Five companies involved in the construction of a Berkeley apartment building where six college students were killed when a balcony collapsed performed inferior work that led to the accident last year, the board that licenses California building contractors concluded Friday.
The firms implicated by the California State Contractor's Licensing Board include the general contractor on the Library Gardens project, the subcontractors that did framing, plastering and waterproofing work, and a supplier of ventilation equipment, The East Bay Times reported.
The board's nine-month investigation found that poor workmanship allowed water to seep under the balcony's concrete floor and eventually rot the wooden beams that held it up, Enforcement Chief Dave Fogt said.
"They didn't do the work to trade standards,'' Fogt told the newspaper.
The students, six of them Irish citizens working in the San Francisco Bay Area for the summer, were thrown 50 feet to the ground when the balcony gave way during a late night birthday party last June. Another seven students were seriously injured.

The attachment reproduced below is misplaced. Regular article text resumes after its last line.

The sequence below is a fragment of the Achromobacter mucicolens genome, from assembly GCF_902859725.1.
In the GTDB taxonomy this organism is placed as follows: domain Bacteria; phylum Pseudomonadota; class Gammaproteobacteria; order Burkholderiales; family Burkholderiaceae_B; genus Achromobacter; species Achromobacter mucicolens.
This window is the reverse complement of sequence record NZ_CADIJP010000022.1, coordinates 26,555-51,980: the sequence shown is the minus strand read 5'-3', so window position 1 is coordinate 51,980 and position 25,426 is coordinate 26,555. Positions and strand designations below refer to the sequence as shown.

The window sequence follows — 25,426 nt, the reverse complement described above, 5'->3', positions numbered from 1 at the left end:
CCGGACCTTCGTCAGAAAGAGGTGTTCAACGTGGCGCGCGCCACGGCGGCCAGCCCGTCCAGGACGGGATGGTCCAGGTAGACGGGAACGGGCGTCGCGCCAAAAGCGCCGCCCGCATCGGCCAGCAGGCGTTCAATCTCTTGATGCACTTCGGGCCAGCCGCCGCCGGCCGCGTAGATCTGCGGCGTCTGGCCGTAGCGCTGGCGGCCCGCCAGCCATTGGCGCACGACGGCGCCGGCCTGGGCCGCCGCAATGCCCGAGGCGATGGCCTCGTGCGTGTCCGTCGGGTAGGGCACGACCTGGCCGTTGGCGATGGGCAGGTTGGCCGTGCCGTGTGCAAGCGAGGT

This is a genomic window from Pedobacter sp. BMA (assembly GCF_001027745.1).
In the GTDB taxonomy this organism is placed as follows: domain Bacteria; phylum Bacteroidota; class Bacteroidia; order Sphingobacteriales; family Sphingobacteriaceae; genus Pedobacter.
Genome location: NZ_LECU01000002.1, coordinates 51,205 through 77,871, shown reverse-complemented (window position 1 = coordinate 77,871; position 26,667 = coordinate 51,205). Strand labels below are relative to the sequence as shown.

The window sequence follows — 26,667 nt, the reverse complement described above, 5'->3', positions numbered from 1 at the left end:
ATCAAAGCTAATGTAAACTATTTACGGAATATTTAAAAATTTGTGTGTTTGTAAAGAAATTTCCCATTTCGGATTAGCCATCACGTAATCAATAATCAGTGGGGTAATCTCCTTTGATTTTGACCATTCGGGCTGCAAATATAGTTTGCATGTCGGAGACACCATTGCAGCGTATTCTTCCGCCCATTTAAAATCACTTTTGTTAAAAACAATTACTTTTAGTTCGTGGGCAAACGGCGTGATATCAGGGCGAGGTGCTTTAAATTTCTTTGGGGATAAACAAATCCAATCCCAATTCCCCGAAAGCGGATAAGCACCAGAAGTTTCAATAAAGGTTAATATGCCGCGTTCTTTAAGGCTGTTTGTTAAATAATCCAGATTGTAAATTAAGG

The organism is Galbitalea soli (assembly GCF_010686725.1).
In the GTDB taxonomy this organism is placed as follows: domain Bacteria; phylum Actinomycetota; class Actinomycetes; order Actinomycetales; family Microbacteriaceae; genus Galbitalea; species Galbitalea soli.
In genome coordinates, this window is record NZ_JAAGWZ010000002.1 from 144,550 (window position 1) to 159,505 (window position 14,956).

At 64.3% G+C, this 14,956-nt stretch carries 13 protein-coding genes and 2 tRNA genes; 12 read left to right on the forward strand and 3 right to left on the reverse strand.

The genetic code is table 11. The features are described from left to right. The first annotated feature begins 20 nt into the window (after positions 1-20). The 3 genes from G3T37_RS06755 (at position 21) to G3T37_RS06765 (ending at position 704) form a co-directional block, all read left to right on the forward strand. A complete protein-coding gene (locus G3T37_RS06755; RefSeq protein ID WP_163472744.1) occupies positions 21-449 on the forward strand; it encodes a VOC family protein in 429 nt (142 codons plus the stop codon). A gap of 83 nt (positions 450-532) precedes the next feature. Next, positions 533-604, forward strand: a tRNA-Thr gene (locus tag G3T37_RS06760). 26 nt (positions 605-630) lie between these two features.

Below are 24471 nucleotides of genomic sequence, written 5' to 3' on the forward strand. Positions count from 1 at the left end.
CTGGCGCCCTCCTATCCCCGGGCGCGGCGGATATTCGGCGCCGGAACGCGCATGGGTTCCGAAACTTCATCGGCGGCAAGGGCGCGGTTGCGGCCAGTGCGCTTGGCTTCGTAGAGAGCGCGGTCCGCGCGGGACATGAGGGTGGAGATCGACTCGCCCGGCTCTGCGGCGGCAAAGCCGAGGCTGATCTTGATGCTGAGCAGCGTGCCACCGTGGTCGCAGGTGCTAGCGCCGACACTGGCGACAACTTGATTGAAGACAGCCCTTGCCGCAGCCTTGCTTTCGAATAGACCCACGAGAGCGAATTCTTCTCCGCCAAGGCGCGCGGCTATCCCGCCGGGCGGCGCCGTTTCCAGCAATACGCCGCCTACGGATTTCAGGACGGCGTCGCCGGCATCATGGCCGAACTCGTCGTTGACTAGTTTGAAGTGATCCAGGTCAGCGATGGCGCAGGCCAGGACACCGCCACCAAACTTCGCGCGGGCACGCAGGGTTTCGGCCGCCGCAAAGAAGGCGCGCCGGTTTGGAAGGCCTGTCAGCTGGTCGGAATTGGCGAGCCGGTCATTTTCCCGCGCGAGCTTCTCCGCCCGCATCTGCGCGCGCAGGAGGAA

An administrative hearing will be held to determine if the companies should have their licenses revoked. California law allows the state to suspend or revoke the licenses of builders that knowingly depart from approved architectural plans or do substandard work, according to the board.
The five companies are: general contractor Segue Construction, Etter and Sons Construction, North State Plastering, R. Brothers Waterproofing and The Energy Store of California in Sacramento.
In November, families of those killed and injured filed lawsuits seeking unspecified damages from dozens of companies, including the same five cited by the state board and the building's owner.
Local prosecutors spent months doing their own investigation and found that the dry rot that caused the balcony failure resulted from the materials used and inadequate efforts to safeguard them from rain when Library Gardens was built nine years ago.
Alameda County District Attorney Nancy O'Malley said last week that she had decided not to pursue criminal charges in the fatal collapse and that responsibility likely extended to parties involved in both the building's construction and maintenance.